I was recently asked what a Jewish bride and groom wear. Here’s the answer for a traditional Jewish ceremony:
The Jewish Bride
The bride wears a white gown. For a most traditional ceremony, the gown is modest, with a collar that is not too low. The shoulders are covered, and maybe the elbows too (thank you Ivanka Trump, for setting the pace for elegant demure wedding gowns.)
The veil is a must. The groom traditionally lowers the bride’s veil just before the huppah ceremony. The ritual is related to the Torah passage that tells of Jacob unknowingly marrying the sister of the woman he loved. He could not tell he was marrying the wrong woman because the bride’s face was covered by a veil. Now the groom lowers the veil so he knows who he is marrying. (But why does the bride wear a veil in the first place? This post explains: Why a Jewish bride wears a veil – It might not be the reason you’ve heard.)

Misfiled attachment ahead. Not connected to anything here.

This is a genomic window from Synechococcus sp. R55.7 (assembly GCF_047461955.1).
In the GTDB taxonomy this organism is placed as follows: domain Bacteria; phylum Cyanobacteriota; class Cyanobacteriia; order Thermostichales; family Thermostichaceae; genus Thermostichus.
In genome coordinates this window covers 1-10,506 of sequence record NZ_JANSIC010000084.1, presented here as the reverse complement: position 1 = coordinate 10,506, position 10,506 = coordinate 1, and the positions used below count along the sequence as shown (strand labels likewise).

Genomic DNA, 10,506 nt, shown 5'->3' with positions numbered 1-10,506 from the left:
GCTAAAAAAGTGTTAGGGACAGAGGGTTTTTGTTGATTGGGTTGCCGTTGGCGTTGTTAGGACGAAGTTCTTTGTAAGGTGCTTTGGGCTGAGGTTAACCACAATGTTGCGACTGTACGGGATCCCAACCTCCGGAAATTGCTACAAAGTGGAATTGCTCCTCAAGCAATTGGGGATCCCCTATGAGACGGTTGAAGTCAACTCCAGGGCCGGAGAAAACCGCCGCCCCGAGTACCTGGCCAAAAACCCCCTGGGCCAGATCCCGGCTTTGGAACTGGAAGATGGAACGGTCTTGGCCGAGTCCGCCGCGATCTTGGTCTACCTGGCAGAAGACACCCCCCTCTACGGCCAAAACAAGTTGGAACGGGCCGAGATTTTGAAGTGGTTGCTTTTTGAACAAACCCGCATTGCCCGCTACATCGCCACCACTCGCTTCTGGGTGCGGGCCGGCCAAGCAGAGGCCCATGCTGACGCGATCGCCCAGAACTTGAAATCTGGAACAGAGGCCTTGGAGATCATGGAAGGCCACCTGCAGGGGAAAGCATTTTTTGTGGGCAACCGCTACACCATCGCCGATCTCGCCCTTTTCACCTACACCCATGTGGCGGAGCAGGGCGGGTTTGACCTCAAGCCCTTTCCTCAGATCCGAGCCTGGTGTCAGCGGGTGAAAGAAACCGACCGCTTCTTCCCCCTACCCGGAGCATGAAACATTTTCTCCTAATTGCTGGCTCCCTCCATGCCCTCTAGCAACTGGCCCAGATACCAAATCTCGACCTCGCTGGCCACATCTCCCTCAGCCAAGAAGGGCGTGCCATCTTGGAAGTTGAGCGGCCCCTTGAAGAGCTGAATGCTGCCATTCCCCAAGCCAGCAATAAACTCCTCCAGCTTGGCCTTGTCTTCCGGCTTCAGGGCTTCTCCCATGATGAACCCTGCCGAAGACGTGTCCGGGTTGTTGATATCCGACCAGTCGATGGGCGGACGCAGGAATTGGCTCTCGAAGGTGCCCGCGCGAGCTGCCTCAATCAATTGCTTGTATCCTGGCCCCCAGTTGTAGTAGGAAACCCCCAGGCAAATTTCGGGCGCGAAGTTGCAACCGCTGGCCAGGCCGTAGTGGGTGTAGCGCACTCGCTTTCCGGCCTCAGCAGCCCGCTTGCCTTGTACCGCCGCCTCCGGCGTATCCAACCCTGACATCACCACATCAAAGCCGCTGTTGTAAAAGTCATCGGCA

Any jewelry is removed before the huppah ceremony, as an indication that we marry a person, not a person’s possessions. The jewelry can go back on after the ceremony.
The Jewish Groom
The groom covers his head with a kippah (also called a yarmulke). In some communities he wears a hat on top of that. Covering our heads before God is a demonstration of respect and awe.
For the ceremony, the groom wears a tailored white robe, called a kittel, over his suit or prayer shawl, called a tallit, over his shoulders.
Both the bride and groom wear white because Judaism teaches that a person’s wedding day is a day of spiritual renewal; a personal Yom Kippur. All one’s sins are wiped away, and the bride and groom approach the huppah with spiritually pure souls.